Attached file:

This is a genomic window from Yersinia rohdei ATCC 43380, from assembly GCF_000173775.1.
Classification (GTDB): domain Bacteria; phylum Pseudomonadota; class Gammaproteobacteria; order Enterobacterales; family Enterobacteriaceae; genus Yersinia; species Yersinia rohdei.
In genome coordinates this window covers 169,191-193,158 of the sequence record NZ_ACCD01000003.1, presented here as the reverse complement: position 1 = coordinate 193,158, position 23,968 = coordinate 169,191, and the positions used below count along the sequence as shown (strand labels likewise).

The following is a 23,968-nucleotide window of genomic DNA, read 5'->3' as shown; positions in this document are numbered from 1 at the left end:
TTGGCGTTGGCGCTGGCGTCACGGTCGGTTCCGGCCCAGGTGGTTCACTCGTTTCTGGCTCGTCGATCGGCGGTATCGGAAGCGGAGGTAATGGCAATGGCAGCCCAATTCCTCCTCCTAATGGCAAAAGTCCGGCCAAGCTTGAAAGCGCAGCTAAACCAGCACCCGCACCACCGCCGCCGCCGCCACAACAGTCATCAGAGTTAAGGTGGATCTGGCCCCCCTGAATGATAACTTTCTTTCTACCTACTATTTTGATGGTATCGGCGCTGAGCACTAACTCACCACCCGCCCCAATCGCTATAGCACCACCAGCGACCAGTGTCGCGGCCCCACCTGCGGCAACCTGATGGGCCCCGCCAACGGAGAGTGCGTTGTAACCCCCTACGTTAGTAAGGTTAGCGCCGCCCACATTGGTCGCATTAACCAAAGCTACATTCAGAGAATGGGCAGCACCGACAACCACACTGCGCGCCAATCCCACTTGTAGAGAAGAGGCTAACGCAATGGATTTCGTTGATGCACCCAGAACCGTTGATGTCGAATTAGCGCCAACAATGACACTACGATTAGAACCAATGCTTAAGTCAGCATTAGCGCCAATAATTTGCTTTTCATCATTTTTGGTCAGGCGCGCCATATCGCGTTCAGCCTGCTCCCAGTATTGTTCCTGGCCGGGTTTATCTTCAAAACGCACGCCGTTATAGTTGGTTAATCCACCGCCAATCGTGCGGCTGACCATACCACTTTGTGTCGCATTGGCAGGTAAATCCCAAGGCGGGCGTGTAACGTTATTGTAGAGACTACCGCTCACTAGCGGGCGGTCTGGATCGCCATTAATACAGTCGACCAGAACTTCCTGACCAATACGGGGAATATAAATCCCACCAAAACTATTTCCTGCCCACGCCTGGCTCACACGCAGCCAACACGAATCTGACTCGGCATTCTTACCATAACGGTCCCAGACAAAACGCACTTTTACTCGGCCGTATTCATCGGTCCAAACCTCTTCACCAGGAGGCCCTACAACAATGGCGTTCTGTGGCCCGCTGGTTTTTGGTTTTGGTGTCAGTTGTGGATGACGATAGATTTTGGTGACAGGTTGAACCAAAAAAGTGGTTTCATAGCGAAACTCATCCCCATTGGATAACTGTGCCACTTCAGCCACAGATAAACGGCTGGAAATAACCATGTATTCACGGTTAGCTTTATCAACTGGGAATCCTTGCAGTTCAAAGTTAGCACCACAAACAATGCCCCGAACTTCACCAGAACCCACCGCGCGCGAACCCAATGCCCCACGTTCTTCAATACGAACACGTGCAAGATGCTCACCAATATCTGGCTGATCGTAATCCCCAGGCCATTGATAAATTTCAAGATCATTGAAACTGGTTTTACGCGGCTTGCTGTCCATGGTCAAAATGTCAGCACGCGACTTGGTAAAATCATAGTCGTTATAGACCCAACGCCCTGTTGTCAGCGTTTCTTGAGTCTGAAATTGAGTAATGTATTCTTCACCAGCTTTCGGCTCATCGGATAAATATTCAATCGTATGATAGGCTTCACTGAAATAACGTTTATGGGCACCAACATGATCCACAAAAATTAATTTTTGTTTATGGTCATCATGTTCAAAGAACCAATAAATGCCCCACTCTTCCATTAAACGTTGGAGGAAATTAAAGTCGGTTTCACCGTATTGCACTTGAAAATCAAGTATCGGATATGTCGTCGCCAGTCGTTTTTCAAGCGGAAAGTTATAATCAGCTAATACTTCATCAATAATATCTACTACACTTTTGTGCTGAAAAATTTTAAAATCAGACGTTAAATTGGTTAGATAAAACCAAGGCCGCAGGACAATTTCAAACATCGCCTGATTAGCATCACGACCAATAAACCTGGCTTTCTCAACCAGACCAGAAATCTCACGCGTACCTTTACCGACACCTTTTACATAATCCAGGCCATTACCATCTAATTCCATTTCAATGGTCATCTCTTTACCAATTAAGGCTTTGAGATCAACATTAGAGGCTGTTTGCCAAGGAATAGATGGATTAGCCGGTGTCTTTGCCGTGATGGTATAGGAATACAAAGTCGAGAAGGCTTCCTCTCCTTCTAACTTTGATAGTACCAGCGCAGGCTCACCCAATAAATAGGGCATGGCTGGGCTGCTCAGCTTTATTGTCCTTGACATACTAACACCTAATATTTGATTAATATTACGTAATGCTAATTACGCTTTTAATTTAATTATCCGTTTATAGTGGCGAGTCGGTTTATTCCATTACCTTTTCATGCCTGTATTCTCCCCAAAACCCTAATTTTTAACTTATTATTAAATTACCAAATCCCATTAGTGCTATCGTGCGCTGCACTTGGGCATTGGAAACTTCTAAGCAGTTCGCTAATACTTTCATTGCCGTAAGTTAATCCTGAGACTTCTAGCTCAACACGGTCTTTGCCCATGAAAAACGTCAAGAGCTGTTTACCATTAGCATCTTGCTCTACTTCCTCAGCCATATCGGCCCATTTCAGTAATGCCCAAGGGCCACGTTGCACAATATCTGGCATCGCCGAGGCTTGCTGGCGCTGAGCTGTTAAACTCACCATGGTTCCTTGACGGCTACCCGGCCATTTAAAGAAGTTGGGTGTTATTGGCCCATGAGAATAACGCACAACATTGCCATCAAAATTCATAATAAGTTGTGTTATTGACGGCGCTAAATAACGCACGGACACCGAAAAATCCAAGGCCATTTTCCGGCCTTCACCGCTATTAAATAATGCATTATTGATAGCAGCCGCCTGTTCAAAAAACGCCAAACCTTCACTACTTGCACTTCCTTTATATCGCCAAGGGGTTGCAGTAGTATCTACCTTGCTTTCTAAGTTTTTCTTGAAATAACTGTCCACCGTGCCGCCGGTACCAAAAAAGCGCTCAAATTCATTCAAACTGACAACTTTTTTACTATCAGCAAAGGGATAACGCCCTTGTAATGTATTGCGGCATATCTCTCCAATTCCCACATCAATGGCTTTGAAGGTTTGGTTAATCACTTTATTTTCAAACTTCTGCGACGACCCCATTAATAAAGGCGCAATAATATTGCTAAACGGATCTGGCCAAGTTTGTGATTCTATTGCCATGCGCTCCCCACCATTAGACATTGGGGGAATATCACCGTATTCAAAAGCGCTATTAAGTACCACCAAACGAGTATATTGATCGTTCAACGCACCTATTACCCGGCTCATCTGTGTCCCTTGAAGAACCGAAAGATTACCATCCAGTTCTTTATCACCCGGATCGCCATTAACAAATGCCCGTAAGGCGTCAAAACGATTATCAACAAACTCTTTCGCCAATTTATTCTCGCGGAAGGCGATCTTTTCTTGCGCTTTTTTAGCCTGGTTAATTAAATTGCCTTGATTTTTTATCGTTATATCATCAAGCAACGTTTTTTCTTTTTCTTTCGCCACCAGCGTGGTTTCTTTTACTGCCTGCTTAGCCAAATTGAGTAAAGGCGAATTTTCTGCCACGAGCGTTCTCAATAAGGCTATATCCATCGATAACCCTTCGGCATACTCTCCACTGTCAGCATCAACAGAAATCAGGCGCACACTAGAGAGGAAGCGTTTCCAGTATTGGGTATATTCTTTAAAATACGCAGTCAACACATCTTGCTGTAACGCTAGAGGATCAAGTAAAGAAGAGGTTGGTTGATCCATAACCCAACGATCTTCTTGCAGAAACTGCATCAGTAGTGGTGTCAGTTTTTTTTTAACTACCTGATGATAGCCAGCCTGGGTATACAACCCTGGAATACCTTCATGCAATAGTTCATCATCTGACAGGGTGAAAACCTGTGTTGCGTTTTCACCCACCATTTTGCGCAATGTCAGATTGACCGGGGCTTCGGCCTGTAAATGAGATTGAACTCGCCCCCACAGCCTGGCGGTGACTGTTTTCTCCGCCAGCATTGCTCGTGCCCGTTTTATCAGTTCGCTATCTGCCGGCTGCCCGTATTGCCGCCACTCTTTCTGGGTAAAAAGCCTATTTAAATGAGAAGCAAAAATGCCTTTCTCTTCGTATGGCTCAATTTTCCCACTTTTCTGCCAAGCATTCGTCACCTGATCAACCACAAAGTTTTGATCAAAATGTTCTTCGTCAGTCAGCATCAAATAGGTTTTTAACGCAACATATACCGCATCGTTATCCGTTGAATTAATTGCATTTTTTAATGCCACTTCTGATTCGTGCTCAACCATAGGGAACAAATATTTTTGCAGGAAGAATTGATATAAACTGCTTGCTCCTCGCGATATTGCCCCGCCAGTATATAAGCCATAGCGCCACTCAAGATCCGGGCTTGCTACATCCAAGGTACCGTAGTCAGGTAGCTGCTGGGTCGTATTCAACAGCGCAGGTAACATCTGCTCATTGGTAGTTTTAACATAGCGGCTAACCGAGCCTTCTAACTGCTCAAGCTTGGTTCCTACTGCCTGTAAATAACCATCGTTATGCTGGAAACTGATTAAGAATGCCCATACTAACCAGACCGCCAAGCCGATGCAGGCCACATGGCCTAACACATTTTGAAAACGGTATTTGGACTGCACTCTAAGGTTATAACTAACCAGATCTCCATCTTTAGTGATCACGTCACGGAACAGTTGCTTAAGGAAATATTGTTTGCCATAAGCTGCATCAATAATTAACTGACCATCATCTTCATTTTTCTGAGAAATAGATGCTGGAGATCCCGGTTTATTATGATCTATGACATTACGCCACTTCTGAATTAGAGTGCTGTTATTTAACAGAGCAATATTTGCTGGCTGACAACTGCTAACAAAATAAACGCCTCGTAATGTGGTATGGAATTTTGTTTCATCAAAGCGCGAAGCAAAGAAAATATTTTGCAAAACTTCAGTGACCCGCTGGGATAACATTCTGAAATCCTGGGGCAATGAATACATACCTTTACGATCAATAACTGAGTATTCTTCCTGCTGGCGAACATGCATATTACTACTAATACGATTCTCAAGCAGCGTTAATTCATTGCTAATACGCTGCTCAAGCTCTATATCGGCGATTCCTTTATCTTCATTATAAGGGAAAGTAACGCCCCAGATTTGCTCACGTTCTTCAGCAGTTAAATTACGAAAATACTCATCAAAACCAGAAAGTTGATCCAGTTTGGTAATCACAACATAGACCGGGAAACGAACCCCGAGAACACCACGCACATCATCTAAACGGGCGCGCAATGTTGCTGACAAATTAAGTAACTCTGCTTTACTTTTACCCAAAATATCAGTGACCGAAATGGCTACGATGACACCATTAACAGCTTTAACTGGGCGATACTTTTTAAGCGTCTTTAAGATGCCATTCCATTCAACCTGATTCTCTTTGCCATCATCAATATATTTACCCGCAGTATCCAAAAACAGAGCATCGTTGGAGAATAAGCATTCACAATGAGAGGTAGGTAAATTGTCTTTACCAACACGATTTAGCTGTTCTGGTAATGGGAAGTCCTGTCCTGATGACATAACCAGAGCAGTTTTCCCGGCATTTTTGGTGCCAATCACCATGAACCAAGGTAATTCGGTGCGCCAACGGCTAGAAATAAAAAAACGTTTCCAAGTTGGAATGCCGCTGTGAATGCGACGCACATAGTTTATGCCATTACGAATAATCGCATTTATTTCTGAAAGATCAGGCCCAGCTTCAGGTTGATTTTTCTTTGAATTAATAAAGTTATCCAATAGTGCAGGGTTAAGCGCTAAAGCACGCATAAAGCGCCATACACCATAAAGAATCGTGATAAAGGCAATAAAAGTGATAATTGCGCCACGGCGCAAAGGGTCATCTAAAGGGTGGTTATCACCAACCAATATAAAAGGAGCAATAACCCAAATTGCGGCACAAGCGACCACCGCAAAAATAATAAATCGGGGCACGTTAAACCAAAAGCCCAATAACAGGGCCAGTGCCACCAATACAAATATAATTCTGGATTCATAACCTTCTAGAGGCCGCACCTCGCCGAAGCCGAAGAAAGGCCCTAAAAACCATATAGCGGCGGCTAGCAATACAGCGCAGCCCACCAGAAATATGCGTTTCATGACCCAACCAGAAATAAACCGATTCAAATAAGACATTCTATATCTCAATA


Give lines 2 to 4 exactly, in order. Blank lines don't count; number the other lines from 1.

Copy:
Classification (GTDB): domain Bacteria; phylum Pseudomonadota; class Gammaproteobacteria; order Enterobacterales; family Enterobacteriaceae; genus Yersinia; species Yersinia rohdei.
In genome coordinates this window covers 169,191-193,158 of the sequence record NZ_ACCD01000003.1, presented here as the reverse complement: position 1 = coordinate 193,158, position 23,968 = coordinate 169,191, and the positions used below count along the sequence as shown (strand labels likewise).

The following is a 23,968-nucleotide window of genomic DNA, read 5'->3' as shown; positions in this document are numbered from 1 at the left end: